Bloomberg has done the arithmetic, and it appears that US banks have paid over $100 billion in legal costs in the wake of the financial crisis. Half of that is going to mortgage settlements, a number that must increase, if JPMorgan's impending $11 billion settlement is for real.
Those burdens have not been spread equally:
JPMorgan and Bank of America bore about 75 percent of the total costs, according to the figures compiled from company reports. JPMorgan devoted $21.3 billion to legal fees and litigation since the start of 2008, more than any other lender, and added $8.1 billion to reserves for mortgage buybacks, filings show.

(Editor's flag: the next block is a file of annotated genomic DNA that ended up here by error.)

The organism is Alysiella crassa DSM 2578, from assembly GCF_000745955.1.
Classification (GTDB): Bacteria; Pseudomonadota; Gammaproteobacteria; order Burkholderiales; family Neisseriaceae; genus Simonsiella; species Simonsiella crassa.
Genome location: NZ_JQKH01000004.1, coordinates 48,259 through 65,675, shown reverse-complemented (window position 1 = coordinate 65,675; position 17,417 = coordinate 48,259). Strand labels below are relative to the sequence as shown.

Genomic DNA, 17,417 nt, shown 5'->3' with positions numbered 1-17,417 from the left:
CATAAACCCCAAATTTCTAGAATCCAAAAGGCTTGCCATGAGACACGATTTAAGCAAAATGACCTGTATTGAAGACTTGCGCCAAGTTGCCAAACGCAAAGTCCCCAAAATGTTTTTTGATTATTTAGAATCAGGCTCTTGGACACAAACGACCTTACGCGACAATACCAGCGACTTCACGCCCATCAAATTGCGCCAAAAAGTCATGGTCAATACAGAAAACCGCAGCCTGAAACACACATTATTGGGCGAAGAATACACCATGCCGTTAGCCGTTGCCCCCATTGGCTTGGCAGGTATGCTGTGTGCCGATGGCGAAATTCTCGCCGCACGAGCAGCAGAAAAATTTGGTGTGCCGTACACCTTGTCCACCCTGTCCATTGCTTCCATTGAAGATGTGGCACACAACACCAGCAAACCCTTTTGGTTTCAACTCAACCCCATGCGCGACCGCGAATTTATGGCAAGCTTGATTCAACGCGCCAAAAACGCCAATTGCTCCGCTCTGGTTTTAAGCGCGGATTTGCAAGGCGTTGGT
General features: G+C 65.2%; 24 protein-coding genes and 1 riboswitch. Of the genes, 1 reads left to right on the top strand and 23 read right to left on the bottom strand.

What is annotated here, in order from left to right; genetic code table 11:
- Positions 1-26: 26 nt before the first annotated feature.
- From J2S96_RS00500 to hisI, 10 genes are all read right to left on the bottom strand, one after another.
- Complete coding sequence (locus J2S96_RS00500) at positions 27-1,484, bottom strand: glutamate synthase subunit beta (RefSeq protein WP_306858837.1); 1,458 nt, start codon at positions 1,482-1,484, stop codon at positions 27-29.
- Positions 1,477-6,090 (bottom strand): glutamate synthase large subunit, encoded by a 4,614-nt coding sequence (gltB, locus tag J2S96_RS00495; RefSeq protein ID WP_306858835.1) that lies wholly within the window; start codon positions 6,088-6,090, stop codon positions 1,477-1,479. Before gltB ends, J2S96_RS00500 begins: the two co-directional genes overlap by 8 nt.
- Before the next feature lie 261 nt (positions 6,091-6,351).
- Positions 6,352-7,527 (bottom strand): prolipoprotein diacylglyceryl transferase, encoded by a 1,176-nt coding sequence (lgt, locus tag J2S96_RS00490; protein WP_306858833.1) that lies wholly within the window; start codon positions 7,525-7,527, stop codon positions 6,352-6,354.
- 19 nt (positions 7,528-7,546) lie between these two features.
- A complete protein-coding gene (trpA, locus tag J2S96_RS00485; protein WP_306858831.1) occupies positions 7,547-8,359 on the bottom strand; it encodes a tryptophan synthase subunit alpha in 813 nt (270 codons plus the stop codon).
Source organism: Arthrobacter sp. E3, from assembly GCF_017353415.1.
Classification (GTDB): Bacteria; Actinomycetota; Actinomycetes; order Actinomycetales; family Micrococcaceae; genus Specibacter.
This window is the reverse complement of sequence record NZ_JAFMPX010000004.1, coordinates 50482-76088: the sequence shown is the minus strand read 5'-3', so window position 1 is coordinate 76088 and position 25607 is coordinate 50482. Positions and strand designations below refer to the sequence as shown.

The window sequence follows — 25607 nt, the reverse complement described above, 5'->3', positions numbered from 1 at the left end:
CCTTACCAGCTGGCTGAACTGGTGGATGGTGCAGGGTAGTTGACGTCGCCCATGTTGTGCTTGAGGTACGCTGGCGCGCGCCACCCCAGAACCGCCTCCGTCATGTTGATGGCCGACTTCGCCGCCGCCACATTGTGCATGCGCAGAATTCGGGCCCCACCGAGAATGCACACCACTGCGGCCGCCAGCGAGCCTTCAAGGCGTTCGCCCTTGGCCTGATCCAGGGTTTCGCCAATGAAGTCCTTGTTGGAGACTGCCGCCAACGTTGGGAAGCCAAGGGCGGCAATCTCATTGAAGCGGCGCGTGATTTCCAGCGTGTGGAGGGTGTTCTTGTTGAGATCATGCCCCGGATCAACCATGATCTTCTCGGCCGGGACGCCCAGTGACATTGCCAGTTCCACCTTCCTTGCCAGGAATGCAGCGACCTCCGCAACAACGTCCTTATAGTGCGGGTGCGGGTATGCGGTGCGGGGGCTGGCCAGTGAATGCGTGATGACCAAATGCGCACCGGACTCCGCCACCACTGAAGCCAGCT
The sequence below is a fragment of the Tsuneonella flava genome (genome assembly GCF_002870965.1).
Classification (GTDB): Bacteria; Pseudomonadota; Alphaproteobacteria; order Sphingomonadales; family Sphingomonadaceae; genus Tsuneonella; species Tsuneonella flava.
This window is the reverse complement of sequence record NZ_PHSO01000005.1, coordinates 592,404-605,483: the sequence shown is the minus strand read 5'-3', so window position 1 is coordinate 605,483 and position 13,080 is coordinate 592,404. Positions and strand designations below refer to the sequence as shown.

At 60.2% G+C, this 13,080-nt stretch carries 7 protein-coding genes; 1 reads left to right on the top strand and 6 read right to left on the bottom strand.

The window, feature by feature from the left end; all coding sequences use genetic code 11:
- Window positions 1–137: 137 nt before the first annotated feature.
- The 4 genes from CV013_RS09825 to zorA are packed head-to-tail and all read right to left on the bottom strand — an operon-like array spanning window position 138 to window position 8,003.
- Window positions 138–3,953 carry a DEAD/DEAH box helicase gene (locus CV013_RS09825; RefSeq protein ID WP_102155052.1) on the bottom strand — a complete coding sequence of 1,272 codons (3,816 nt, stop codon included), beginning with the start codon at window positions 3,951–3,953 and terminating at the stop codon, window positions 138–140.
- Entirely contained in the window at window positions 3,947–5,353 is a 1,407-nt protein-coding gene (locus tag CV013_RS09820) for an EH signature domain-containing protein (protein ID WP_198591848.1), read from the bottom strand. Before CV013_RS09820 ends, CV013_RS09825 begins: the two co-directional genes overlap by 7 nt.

Most of this constitutes compliance fines and contract damages - and the latter presumably would have been paid if the contracts had been executed correctly. But the costs of processing these payments suggest that there is at least one legal sector with plenty to do. HT: Counterparties.
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